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Richard Bruton, we want to see your study on Deposit Return Scheme

6 Nov 2019

Sick of Plastic Campaigners dump littered plastic bottles at Minister for Environment’s office to demand Deposit Return Scheme

As campaigners welcomed Minister Bruton's first steps to combat plastic pollution they urged him to introduce a Deposit and Return Scheme to capture the 1 million plastic bottles a day that don't get recycled. 

Sick of Plastic campaigners who gathered littered bottles for the protest outside the Minister's office were joined by 12-year old Flossie the Beach Cleaner, who spends her weekends picking up rubbish from her local beach.

40,000 people have now signed a petition calling for a bottle deposit return scheme. The Minister commissioned a feasibility study a year ago but has yet to publish it. His announcement today on other plastic measures was a missed opportunity according to campaigners.

In response to the Minister’s announcement this morning, to introduce a latte levy, Mindy O’Brien from VOICE Ireland comments:

“It’s about time the minister is introducing these measures, we hope that it is implemented faster than the time he took to think about it. Meanwhile, 22,000 single use cups are going to landfill or incineration every hour in Ireland.

“We’ve seen the increasing uptake of reusable cups through the Conscious Cup Campaign where coffee drinkers can get a discount when they bring their own cup. So now it’s great that single use cups will be taxed to discourage use and that money can go into initiatives for waste reduction.”

This morning Minister for Communications, Climate Action and the Environment, Richard Bruton, also announced a ‘levy phase’ which will include an increase on the plastic bag levy from 22c to 25c.

Oisin Coghlan, Director of Friends of the Earth, comments:

“I’m disappointed the increase is so little at 3c, in order to phase out single use plastic bags the levy should be at least 50c. It's the jolt of a big increase that makes a behaviour change difference. It begs the question - is this move simply for revenue raising?”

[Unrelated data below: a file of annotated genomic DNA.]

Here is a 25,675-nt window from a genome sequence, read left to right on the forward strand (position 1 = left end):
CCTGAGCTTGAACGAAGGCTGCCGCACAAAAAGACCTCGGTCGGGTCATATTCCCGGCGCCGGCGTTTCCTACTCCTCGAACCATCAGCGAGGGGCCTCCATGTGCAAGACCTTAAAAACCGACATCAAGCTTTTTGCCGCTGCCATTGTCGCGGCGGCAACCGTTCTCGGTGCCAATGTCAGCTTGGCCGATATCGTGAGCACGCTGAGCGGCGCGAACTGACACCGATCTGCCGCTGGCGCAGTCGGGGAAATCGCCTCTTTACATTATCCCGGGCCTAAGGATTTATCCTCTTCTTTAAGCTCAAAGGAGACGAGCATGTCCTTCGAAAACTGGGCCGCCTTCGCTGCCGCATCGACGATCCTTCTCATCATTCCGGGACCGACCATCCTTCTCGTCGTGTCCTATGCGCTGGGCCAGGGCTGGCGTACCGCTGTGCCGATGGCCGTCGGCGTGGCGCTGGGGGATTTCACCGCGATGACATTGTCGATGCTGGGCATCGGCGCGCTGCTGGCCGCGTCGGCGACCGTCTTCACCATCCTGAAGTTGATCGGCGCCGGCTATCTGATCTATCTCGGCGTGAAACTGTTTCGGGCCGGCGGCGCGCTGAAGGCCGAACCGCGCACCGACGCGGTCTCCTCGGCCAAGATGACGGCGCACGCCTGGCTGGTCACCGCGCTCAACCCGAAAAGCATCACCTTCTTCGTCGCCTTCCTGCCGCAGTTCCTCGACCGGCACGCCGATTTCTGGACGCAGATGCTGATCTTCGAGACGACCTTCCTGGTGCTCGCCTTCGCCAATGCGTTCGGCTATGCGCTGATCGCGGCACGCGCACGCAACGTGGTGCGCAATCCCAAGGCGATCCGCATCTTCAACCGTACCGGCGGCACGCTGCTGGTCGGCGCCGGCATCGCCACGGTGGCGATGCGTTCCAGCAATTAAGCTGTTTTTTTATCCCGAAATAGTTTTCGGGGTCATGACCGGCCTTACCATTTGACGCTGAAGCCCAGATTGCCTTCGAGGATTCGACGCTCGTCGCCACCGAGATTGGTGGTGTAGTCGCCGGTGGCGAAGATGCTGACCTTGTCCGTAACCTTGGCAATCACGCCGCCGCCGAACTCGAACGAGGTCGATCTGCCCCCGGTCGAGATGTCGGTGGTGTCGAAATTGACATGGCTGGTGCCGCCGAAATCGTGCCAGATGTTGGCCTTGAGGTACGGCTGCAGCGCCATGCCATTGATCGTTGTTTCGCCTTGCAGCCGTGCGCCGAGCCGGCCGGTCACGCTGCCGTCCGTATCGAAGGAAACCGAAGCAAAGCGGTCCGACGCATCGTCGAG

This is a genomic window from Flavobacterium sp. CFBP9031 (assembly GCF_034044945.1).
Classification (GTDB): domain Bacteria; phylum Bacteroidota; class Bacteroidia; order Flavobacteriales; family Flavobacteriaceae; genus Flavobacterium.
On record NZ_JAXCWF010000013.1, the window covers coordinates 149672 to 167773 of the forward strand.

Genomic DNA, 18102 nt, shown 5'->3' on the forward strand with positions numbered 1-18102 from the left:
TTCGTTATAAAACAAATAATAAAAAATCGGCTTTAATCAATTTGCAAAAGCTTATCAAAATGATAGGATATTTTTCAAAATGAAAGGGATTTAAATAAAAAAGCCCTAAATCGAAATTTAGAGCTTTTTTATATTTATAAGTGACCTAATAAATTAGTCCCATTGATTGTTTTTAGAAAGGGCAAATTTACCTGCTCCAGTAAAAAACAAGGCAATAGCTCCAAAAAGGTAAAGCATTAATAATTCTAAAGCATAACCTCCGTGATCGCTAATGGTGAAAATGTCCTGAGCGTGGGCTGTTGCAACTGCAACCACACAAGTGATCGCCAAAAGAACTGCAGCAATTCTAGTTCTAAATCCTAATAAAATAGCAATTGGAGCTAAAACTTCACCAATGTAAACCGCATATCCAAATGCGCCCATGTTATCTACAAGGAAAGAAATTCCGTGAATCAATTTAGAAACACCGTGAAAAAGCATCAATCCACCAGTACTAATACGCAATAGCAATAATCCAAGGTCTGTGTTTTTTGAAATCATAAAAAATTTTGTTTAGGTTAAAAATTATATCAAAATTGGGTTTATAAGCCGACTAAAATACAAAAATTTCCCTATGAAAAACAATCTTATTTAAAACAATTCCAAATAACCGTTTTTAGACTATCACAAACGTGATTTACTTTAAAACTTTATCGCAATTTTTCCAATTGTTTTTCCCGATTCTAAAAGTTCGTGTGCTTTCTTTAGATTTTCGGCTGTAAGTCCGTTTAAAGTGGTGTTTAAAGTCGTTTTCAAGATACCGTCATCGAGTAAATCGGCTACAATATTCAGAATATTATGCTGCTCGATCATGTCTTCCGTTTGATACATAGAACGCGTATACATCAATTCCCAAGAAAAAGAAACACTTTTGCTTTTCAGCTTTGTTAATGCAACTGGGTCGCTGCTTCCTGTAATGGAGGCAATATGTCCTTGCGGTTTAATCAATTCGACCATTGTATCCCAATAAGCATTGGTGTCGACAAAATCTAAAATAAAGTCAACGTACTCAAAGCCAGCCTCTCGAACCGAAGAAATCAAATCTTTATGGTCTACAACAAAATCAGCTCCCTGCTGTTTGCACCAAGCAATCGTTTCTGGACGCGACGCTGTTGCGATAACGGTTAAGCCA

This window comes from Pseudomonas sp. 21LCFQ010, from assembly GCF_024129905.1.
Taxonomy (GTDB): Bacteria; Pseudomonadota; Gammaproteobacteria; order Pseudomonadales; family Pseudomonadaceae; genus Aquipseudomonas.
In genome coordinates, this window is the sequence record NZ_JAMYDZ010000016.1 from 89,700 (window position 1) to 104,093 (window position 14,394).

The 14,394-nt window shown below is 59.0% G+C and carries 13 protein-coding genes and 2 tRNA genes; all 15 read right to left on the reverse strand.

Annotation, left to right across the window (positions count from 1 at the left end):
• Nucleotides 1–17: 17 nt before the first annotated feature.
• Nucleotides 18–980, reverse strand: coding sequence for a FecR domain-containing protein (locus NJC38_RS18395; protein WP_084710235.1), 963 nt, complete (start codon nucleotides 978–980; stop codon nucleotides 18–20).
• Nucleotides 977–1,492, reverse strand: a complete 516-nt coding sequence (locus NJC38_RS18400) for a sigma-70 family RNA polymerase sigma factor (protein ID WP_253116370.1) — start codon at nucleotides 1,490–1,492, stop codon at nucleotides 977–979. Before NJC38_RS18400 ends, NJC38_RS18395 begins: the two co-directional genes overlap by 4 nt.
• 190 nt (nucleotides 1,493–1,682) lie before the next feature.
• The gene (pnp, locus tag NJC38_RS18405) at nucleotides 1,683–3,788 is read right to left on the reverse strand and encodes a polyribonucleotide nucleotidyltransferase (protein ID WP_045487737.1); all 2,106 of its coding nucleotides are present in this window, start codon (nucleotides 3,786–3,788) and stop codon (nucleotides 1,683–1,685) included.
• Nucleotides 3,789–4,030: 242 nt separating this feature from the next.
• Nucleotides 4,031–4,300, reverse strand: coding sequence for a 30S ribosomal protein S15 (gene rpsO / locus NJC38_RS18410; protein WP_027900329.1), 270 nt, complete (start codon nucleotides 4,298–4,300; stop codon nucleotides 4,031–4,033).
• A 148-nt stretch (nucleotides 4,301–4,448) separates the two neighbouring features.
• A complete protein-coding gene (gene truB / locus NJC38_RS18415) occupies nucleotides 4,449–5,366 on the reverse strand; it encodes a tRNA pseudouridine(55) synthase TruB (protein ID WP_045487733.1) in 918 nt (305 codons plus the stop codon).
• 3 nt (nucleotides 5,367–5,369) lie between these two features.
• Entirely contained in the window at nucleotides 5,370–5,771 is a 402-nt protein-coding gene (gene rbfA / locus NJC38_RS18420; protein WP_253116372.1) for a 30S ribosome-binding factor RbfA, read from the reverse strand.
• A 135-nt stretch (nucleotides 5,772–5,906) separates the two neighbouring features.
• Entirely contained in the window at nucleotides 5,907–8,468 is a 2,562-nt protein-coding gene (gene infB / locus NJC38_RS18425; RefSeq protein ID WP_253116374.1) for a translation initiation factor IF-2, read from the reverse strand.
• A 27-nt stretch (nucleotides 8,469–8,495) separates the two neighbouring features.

The Minister’s plan also includes a €5 tonne levy on waste recovery including landfill, incineration and export.

According to the Minister’s statement this morning, all revenue raised from these measures will go into the Environment Fund and be reinvested in environmental action. This includes tackling waste blackspots and litter community programmes such as the National Spring Clean initiative, Tidy Towns and the development of community areas and gardens.

Oisin Coghlan, Director of Friends of the Earth, comments:

“The Environment Fund should be used for recycling infrastructure, such as a deposit return scheme. Instead of providing somewhere to recycle on-the-go waste and give people incentives to recycle, the fund is encouraging people to pick up rubbish from beaches – it makes no sense.

“The levy from Incineration and landfill should be going straight into recycling facilities so we can transition to a circular economy. We need to return, not burn our plastic bottles and aluminium cans.”

Claudia Tormey, from Sick of Plastic comments:

“Currently, there is no recycling infrastructure for on-the-go waste in Ireland. Every plastic bottle and aluminium can that goes into a public street bin is going to landfill or incineration. Perfectly good recyclable materials are going to waste!

“Deposit Return Schemes mean less plastic litter on our streets, it rewards people for recycling and it keeps plastic and other recyclable materials so they can be repurposed. It works in other countries so we can do it in Ireland - but only if government lead the way.”

Deposit Return Scheme is a tried and tested method of collecting plastic bottles in public places, in states across America and countries across Europe people can return their used drinks containers in exchange for money at reverse vending machines. Just like we returned glass for coins in Ireland in the past we can do this for plastic and aluminium today.

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